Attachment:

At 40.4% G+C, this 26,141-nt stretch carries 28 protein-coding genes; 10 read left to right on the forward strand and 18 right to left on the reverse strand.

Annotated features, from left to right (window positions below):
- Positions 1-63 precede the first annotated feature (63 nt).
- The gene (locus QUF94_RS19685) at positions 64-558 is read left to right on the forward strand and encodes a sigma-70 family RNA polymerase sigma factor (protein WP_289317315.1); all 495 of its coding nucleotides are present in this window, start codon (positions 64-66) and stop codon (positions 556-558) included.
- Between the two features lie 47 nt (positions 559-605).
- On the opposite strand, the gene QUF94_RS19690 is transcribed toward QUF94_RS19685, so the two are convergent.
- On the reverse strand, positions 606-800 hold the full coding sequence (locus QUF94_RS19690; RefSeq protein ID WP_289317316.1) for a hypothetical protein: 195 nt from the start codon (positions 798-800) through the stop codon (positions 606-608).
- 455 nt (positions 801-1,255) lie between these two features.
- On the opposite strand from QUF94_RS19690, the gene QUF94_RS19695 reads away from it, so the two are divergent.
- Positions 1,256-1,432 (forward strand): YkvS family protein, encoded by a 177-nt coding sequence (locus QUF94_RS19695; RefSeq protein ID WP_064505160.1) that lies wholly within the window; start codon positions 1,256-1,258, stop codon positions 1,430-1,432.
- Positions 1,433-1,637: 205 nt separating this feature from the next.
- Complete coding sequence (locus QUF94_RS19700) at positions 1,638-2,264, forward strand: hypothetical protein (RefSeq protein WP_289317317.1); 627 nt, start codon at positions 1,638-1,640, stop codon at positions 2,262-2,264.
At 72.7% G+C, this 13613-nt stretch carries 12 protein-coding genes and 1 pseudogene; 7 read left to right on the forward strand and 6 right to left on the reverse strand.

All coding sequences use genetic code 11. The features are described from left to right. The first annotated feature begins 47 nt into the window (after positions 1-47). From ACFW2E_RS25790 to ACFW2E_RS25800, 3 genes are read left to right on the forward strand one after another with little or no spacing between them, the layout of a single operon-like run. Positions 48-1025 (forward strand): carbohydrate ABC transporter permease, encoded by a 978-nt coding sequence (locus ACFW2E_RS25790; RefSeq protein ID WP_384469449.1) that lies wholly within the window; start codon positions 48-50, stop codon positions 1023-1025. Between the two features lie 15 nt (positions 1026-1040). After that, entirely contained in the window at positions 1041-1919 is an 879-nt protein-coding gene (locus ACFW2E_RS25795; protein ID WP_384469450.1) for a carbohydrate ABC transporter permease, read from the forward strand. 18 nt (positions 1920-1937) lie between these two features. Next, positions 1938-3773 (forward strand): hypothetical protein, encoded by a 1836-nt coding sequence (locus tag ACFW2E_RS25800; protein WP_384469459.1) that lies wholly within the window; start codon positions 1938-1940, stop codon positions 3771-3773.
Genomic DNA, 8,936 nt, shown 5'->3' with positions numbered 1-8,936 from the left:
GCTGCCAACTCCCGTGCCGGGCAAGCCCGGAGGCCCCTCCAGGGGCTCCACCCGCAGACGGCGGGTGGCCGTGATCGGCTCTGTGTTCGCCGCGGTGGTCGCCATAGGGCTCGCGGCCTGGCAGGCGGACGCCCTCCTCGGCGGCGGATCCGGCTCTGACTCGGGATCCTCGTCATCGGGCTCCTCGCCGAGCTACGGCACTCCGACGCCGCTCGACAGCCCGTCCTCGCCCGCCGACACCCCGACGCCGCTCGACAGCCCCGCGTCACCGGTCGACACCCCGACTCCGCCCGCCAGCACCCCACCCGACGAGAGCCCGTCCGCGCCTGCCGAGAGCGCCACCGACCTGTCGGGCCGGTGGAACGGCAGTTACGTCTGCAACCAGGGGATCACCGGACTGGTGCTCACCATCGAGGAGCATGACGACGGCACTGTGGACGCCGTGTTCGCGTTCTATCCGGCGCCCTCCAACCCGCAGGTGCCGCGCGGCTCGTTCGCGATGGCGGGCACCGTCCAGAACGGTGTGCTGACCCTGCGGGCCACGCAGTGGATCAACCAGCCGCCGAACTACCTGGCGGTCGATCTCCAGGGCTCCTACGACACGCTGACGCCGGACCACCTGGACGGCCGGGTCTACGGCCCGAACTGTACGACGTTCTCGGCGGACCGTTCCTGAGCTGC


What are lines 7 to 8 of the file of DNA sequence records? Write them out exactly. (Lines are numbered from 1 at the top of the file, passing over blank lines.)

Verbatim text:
- On the reverse strand, positions 606-800 hold the full coding sequence (locus QUF94_RS19690; RefSeq protein ID WP_289317316.1) for a hypothetical protein: 195 nt from the start codon (positions 798-800) through the stop codon (positions 606-608).
- 455 nt (positions 801-1,255) lie between these two features.